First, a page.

- Associated Press - Sunday, January 3, 2016

SALT LAKE CITY (AP) - Tribal leaders in the Southwest said that they will no longer meet with Utah’s congressional delegation on a proposal to designate a section of southeastern Utah as a national monument, and instead take their interests to the White House.

A five-tribe coalition has accused Utah representatives of lip service and a failure to engage. A failure to release a draft bill by a Dec. 30 deadline was the last straw, tribal officials said in a letter sent late last week to Republican Reps. Rob Bishop and Jason Chaffetz.

“Our strenuous efforts to participate in the (Public Lands Initiative), and related proceedings before that over the course of the past six years have been consistently stonewalled. We have never been taken seriously,” the Bears Ears Inter-tribal Coalition wrote. “Our five sovereign tribal nations, and our carefully drafted comprehensive proposal, deserve far more than that.”

The group said Utah delegates are refusing to include a conservation vision for the landscape bordered by San Juan County’s Cedar Mesa and Abajo Mountains into the public lands initiative. They will now focus on petitioning President Barack Obama directly in regards to the proposed Bears Ears National Monument, The Salt Lake City Tribune reported (https://bit.ly/1ZIN8wa ).

Other grievances include insincere lip service to their interests, noncommittal reassurances and a refusal to engage tribal representatives.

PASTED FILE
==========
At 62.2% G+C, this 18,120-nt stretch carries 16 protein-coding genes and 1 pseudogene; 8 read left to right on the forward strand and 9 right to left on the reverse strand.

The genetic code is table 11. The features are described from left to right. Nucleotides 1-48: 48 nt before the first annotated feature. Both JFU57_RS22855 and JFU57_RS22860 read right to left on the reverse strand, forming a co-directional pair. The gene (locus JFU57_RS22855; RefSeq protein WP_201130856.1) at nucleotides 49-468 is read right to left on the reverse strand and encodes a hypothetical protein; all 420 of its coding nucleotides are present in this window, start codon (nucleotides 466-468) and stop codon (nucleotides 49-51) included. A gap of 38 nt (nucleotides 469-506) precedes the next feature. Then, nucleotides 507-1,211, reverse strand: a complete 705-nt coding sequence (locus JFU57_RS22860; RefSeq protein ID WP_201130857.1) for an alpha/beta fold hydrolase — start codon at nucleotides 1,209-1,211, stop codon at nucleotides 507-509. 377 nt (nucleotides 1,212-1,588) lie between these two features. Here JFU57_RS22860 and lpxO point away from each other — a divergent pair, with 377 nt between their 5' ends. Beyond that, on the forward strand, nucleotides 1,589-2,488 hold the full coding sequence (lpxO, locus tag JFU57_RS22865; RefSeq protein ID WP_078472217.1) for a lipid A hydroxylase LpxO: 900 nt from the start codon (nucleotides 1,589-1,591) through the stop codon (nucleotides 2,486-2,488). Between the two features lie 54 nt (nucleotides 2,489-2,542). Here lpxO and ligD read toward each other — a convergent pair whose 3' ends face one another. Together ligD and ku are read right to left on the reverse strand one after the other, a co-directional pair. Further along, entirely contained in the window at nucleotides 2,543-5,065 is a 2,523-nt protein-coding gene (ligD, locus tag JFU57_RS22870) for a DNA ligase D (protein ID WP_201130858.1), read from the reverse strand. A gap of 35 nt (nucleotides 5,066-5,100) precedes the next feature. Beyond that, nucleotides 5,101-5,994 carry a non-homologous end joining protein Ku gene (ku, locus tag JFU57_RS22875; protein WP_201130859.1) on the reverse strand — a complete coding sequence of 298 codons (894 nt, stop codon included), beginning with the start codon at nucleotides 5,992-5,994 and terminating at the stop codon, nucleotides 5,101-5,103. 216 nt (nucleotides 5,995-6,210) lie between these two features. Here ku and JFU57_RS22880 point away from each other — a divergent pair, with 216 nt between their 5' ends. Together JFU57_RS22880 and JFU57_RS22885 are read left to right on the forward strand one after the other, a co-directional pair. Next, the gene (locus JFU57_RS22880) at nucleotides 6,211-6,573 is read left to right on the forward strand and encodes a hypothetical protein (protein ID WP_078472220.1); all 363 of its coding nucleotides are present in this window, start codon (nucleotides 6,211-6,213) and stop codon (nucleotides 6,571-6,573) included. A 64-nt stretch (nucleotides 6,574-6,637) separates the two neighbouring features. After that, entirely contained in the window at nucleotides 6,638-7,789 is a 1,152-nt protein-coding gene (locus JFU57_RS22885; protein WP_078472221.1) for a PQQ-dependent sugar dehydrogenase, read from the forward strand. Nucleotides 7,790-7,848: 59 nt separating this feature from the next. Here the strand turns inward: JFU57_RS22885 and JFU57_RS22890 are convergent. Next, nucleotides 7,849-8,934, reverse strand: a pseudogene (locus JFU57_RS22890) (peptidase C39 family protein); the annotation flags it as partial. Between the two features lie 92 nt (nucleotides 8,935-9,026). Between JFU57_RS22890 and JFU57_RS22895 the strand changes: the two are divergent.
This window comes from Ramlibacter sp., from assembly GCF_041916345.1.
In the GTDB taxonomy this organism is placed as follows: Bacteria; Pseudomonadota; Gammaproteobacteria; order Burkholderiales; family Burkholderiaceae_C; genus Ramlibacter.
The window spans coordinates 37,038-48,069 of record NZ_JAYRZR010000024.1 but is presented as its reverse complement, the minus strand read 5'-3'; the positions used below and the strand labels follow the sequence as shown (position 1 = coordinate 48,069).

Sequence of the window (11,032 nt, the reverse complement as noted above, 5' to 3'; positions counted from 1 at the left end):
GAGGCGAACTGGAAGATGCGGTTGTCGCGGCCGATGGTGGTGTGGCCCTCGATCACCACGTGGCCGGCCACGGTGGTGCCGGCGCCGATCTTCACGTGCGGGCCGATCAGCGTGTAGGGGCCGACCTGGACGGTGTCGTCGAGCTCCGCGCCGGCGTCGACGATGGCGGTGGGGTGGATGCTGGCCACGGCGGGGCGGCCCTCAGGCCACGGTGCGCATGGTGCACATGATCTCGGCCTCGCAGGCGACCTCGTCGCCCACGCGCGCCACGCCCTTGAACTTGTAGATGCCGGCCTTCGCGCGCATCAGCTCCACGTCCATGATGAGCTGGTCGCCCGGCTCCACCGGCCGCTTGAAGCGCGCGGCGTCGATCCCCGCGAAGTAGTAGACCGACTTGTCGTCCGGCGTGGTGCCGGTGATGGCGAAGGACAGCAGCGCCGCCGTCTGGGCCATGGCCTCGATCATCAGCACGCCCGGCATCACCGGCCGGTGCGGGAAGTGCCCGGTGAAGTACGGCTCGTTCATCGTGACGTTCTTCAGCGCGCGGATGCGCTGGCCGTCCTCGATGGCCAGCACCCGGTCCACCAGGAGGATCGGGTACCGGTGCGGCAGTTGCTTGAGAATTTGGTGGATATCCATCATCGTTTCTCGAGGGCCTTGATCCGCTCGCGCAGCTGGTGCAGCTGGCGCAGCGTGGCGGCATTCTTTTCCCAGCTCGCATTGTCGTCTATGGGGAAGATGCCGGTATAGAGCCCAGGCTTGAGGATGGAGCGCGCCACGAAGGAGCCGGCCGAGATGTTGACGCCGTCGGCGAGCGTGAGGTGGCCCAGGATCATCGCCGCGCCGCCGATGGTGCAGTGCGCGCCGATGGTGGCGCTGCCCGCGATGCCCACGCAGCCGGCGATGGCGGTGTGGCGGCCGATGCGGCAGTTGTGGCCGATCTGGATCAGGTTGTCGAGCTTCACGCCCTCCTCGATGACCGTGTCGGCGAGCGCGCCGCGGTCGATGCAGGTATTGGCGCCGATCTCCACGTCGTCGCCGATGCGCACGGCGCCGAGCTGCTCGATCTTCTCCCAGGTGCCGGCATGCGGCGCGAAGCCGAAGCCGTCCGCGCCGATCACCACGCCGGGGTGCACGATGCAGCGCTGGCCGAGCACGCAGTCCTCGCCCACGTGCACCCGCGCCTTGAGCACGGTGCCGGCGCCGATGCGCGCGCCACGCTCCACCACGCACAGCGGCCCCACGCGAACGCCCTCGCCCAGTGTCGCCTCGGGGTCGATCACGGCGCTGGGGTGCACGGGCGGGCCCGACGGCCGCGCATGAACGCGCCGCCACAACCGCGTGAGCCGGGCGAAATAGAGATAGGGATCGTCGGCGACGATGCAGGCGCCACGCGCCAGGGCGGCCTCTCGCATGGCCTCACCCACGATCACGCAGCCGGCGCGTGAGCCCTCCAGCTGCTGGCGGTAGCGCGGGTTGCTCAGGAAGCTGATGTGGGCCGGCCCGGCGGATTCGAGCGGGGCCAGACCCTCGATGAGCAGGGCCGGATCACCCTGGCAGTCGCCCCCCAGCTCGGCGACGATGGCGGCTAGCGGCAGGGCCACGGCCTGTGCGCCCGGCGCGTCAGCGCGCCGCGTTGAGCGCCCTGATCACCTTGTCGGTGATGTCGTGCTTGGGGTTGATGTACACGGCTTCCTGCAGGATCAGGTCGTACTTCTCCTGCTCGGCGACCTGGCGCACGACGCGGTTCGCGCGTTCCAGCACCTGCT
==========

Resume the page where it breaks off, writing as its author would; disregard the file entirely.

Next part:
Chaffetz told The Associated Press on Sunday that the group’s assertions were “hollow in nature and void of fact.”

“We’ve had over a thousand meetings, literally a thousand meetings,” Chaffetz said. “I spent an hour with them in Washington, D.C. just 30 days ago.”

Chaffetz said he doesn’t understand why tribal officials are giving up discussions when a bill hasn’t even had a chance to be introduced.

“I don’t know why they would walk away from the table when we haven’t finished the process. But it’s their choice,” Chaffetz said.

Bishop said the coalition’s agenda doesn’t incorporate the wishes of Utah Navajos.

“One of our efforts has been to reconcile this proposal with what Utah Navajos want, and a monument is not the solution,” Bishop said in a statement. “A structured conservation area would allow Native Americans who live in the area to use this land, and have the ability to maintain their traditional activities with the least amount of federal interference.”

The proposed Bears Ears National Monument is named for twin buttes that overlook Cedar Mesa. The 1.9 million-acre area would be bordered to the south by the Navajo Nation and to the west by Glen Canyon National Recreation Area and Canyonlands National Park. The Manti-La Sal National Forest would make up part of the eastern boundary.

American Indian and conservation groups say the area is under constant threat. A handful of tribes want Obama to use his power under the Antiquities Act to proclaim the area a national monument and honor the tribes’ inherent connection with the land.

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Information from: The Salt Lake Tribune, https://www.sltrib.com

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